According to the Melton Mowbray Pork Pie Association, the GIs of both Stilton and the iconic pies help bring £100m of food tourism cash into Leicestershire every year.
“People come on Pork Pie pilgrimages,” says chairman Matthew O’Callaghan. “The GIs are important for local jobs and investment, but Brexit brought uncertainty.”
O’Callaghan contacted the government after the EU referendum and was told that pork pie producers’ best option would be to take out certification marks, another form of intellectual property protection.
“We felt it was too expensive though to do this in each country and then legally police it ourselves,” he says.
The Scotch Whisky Association (SWA), representing manufacturers contributing over £5.5bn to the UK economy, does have that power. It decided to proactively seek extra GI protection in countries around the world, such as Laos. It’s currently seeking certification marks in the US and Hong Kong.
“We didn’t really see Brexit as a serious threat. GIs protect not just producers but also consumers, so if the EU took away Scotch Whisky protection it would have been an own goal,” explains Lindesay Low, deputy director of legal affairs at the SWA.
The new UK scheme is important because historically most GI litigation has focused on domestic manufacturers and supermarkets faking brands, says Jeremy Dickerson, partner at law firm Burges Salmon.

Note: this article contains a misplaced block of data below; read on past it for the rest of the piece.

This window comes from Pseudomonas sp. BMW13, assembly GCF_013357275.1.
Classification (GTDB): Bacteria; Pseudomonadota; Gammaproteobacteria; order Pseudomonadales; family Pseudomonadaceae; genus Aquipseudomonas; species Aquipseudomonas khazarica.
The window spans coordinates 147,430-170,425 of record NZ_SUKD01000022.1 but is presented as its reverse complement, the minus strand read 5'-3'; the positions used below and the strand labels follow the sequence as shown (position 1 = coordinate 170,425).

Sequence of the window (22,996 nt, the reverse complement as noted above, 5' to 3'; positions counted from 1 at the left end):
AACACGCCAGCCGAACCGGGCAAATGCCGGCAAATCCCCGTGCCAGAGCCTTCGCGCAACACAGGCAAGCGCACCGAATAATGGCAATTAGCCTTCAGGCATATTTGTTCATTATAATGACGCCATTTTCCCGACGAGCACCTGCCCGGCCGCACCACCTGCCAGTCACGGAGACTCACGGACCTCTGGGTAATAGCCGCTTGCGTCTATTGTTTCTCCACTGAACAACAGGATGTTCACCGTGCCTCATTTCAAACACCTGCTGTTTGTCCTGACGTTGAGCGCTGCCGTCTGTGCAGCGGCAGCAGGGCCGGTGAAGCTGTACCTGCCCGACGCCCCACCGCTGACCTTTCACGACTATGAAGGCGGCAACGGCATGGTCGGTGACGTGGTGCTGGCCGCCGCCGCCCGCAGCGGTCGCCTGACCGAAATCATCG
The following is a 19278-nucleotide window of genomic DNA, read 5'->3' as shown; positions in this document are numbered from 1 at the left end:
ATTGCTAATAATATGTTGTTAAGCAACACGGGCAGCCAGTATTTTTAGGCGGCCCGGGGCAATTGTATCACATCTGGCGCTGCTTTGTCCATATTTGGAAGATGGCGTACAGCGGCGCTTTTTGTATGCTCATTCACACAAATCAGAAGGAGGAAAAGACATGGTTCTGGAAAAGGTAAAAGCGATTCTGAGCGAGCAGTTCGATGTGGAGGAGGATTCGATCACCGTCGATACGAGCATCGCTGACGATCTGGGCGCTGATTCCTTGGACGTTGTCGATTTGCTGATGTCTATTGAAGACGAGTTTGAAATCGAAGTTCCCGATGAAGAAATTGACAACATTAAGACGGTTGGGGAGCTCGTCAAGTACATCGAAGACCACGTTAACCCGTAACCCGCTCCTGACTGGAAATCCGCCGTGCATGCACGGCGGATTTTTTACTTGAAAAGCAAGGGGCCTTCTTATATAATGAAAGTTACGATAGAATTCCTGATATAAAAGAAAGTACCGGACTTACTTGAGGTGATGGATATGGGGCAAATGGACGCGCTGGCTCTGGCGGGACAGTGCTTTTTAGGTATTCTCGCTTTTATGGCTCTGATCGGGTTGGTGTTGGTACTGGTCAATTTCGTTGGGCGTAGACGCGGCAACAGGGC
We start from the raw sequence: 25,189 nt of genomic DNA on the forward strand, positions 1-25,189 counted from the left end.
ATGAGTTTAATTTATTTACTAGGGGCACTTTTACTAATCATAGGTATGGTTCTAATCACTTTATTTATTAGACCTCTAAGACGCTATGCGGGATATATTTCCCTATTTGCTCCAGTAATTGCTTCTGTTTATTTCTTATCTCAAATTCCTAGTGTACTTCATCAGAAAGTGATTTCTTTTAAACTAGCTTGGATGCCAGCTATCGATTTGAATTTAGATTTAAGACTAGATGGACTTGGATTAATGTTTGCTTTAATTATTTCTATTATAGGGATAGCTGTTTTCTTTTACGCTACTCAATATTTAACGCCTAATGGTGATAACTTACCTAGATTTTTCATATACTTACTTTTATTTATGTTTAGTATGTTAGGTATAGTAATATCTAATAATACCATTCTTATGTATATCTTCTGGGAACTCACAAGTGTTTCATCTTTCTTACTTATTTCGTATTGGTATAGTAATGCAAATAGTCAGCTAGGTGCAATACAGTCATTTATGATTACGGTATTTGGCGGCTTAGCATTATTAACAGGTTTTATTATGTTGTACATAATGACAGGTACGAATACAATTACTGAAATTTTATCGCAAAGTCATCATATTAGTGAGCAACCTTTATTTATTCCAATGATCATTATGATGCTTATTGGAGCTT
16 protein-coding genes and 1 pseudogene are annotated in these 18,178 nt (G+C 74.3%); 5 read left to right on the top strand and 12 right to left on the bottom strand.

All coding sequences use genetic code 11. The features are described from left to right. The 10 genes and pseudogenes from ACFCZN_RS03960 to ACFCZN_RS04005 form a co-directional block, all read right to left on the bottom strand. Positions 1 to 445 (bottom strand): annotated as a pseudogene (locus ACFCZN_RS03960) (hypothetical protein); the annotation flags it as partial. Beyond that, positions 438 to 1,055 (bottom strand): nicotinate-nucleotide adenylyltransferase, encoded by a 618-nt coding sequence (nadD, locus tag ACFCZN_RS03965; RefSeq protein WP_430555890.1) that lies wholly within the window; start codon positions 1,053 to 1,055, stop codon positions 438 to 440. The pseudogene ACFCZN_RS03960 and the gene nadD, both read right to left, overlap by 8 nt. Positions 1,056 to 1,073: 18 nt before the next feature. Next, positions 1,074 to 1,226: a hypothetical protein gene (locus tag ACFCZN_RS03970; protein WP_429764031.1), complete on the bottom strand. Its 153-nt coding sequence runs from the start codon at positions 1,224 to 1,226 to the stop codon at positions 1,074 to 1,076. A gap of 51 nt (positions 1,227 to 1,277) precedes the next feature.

“There is now a real opportunity for the less blockbuster UK food brands to register their own GIs under the new dedicated UK scheme,” he says. “A Kent cider maker, for example, may not have registered under the EU scheme as their main market is the UK. Now they have a better regime and should get protected.”
UK GIs in existing EU bilateral deals were also rolled over in last year’s agreement. “There is no country where we were protected pre-Brexit that we’ve now lost,” states Low. “It is vital that GIs continue to be incorporated in new UK Free Trade Agreements (FTAs). We are currently protected in countries such as New Zealand but there are a lot of UK products which are not.”
The government seems to be listening. In the UK-Japan FTA signed last October it increased the number of UK GIs from seven in the EU-Japan deal to potentially more than 70, including English sparkling wine. And in the UK-Australia FTA in June it was stated that the UK will be able to put forward GIs for potential protection.